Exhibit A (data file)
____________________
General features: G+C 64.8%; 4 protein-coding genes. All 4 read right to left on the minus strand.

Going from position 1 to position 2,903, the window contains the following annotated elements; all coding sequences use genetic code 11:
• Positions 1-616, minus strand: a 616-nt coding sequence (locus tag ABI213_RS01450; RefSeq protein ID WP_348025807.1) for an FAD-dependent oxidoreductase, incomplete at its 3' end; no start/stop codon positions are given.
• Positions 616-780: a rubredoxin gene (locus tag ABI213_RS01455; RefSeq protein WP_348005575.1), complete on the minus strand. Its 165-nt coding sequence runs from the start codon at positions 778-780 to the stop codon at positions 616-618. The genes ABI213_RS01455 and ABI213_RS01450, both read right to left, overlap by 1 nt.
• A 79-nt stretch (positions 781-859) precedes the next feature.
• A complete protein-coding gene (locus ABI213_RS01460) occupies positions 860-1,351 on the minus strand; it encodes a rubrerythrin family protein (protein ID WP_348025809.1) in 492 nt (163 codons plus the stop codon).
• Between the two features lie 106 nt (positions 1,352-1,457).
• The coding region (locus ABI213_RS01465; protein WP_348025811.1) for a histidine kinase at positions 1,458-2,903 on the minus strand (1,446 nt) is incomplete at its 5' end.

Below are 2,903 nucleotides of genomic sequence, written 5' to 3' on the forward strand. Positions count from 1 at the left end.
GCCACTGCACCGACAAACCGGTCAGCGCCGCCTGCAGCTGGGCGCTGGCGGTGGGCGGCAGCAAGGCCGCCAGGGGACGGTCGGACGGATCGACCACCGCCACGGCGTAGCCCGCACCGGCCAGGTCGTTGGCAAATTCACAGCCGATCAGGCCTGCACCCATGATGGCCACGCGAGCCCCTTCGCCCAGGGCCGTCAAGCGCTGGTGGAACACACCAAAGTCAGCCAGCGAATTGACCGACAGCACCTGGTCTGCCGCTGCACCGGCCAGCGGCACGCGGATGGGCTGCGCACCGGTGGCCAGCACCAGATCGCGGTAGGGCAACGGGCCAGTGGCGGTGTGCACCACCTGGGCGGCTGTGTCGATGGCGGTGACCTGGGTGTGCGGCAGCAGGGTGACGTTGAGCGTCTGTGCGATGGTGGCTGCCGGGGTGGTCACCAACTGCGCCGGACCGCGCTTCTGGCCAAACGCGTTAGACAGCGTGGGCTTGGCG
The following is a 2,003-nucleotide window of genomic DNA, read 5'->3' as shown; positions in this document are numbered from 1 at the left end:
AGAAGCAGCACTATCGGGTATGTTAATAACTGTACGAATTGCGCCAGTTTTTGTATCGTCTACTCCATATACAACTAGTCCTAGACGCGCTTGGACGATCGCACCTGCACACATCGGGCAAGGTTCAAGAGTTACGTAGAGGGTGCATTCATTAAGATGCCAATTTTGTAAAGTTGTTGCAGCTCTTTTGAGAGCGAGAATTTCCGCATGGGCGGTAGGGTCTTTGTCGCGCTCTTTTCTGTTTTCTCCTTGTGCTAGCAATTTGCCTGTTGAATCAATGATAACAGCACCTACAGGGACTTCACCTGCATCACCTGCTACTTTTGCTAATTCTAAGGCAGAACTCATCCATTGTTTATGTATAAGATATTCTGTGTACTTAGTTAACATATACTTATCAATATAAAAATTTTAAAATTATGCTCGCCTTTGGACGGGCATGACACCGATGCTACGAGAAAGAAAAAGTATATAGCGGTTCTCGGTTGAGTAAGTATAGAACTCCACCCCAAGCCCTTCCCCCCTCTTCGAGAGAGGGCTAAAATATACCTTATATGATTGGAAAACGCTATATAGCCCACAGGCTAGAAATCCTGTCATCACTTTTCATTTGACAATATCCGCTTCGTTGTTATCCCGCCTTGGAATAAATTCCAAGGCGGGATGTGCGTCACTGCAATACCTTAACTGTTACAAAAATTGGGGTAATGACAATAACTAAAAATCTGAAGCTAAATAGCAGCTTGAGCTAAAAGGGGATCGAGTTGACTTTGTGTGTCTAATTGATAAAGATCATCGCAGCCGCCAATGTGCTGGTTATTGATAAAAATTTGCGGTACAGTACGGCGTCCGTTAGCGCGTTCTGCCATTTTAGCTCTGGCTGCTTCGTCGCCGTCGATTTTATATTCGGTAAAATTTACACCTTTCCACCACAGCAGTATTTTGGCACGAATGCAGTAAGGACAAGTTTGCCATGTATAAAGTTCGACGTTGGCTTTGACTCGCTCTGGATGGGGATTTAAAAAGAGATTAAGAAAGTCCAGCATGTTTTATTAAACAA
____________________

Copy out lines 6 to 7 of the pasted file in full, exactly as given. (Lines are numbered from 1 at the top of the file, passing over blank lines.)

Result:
• A complete protein-coding gene (locus ABI213_RS01460) occupies positions 860-1,351 on the minus strand; it encodes a rubrerythrin family protein (protein ID WP_348025809.1) in 492 nt (163 codons plus the stop codon).
• Between the two features lie 106 nt (positions 1,352-1,457).